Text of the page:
Advanced Review: Karma Gone Bad

Posted 24 September, 2013 by April @ The Steadfast Reader in Reviews

Advanced Review: Karma Gone BadKarma Gone Bad by Jenny Feldon
Published by Sourcebooks, Inc. on November 5th 2013
Genres: Biography & Autobiography, Cultural Heritage, Personal Memoirs, Women
Pages: 336

I received this book for free from the publisher in exchange honest review consideration. This does not affect my opinion of the book or the content of my review.

Made in America. Outsourced to India. At Home with Herself? A charming yet honest memoir of one Upper West side housewife who finds herself saying good-bye to Starbucks and all her notions of "home" when she and her husband are outsourced to Hyderabad. Jenny Feldon imagined life in India as a glitzy yoga whirlwind. Instead she found buffalo-related traffic jams. Jenny struggled to fight the depression, bitterness, and anger as her sense of self and her marriage began to unravel. And it was all India's fault—wasn't it? Equally frustrating, revealing, and amusing, this is the true story of an accidental housewife trapped in the third world.

Really, it only took me two days to finish this Karma Gone Bad? It felt like forever. 

Okay, so about this. I hated the narrator for the first 75% of the book, she came across as spoiled, xenophobic, and incredibly overprivileged. It was a string of complaints and insecurities. (Oh no! I can’t get a latte! Why are all these brown people staring at me?! Why can’t they wait in line properly like Americans?! My dog!) She manages to redeem herself the last quarter of the book by at least making the effort to enjoy and embrace Indian culture.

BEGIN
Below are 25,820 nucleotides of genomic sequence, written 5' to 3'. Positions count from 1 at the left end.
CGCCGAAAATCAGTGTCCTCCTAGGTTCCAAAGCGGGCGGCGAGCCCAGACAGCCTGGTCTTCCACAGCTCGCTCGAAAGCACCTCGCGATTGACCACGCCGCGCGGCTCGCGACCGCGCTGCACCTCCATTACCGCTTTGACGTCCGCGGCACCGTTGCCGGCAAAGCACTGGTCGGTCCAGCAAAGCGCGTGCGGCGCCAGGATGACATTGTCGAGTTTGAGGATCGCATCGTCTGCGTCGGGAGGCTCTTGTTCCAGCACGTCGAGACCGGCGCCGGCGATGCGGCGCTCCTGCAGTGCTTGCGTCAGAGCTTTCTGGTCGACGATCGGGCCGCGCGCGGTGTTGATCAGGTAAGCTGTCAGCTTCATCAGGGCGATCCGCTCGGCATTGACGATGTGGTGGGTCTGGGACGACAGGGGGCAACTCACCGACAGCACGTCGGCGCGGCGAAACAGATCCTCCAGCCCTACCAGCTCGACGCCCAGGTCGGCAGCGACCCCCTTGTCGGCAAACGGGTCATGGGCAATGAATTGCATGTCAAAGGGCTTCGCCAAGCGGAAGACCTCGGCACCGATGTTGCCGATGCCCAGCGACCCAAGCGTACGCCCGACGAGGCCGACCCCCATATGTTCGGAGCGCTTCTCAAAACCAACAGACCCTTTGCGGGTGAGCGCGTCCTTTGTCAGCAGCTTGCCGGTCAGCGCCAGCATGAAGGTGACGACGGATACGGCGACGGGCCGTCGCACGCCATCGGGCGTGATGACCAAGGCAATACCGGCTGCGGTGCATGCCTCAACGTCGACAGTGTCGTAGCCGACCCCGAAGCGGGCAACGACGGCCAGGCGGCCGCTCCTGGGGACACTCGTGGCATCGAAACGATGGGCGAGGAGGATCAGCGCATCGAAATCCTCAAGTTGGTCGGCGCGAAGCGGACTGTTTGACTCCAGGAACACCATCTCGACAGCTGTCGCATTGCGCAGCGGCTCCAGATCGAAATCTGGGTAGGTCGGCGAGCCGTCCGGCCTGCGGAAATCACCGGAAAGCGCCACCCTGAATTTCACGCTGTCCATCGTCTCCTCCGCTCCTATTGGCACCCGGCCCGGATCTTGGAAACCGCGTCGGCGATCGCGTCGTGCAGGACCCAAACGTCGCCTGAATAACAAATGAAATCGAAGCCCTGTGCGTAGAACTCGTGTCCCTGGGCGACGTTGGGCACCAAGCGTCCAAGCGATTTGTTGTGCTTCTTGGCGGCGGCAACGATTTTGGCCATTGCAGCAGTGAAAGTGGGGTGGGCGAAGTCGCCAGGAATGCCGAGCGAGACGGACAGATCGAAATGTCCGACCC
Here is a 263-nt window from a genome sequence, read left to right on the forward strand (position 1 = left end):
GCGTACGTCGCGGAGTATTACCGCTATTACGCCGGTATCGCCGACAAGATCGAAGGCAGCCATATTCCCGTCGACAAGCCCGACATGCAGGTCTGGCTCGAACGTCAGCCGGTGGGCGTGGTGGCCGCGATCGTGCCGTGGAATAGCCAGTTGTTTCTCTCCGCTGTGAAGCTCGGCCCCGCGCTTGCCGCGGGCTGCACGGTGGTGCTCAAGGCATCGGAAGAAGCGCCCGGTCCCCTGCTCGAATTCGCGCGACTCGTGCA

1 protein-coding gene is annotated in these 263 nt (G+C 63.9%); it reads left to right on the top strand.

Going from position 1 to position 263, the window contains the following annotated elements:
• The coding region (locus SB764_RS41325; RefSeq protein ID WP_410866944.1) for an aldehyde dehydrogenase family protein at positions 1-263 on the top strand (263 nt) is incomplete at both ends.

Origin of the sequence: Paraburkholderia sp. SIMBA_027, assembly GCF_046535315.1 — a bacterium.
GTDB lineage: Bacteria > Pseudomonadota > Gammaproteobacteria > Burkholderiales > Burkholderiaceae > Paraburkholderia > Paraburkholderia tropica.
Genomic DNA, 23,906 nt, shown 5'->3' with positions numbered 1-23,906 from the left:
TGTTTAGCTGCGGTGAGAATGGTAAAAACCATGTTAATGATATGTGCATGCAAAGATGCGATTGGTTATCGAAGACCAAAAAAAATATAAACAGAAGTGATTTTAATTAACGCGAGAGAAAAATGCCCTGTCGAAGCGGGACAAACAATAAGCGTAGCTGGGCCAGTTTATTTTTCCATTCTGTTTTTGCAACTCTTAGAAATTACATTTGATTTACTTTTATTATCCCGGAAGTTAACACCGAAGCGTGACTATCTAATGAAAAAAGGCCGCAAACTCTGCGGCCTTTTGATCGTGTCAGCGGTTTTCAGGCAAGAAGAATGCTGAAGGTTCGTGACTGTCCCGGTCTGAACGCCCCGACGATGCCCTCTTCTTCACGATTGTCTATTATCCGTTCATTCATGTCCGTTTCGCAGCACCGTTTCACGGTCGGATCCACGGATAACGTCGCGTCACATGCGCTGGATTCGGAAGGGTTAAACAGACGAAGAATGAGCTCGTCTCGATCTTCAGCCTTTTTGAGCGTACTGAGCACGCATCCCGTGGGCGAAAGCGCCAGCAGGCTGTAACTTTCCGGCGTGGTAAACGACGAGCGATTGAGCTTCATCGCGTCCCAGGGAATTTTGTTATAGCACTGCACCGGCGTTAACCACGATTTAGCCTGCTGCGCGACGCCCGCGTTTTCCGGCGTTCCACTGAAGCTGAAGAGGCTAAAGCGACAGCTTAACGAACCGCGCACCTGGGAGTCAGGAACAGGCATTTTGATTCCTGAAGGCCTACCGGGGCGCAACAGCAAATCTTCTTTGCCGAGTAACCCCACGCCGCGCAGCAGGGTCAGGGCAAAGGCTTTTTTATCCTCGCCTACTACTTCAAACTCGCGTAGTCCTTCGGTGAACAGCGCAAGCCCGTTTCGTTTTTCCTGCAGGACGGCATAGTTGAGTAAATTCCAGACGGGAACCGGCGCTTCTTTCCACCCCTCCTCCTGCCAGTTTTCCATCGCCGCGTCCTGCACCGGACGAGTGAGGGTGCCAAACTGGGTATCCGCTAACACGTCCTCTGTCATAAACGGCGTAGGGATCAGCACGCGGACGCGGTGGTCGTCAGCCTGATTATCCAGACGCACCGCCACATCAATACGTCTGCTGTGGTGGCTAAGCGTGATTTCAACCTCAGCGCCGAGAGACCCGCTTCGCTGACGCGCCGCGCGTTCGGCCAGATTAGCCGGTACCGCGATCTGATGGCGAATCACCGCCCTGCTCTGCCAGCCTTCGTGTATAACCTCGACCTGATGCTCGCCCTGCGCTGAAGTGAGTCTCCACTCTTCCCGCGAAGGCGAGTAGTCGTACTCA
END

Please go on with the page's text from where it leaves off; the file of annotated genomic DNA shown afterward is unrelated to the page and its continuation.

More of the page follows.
I’ve lived abroad and yeah, things are done differently, it can be scary and uncomfortable. But the narrator seems to dismiss other cultures as ‘less than’ because they’re not American (or even western). Overall this book annoyed me more than it enlightened me.

I’ve never read her blog and I probably won’t. The writing itself is at the level you would expect to find in a memoir, meaning: not bad. If you want a ‘traveling the globe-finding myself memoir’, read Eat, Pray, Love instead. 


April @ The Steadfast Reader


  • Did she still have that dismissive attitude at the end, or was she converted? The subtitle makes it sound like maybe she came around? But if the ugly American attitude remained, I think I’d have no interest in it.

  • She did seem to come around at the end… (which is the only reason it got 3 stars instead of 2 on Goodreads) but the first 3/4 was just so painful.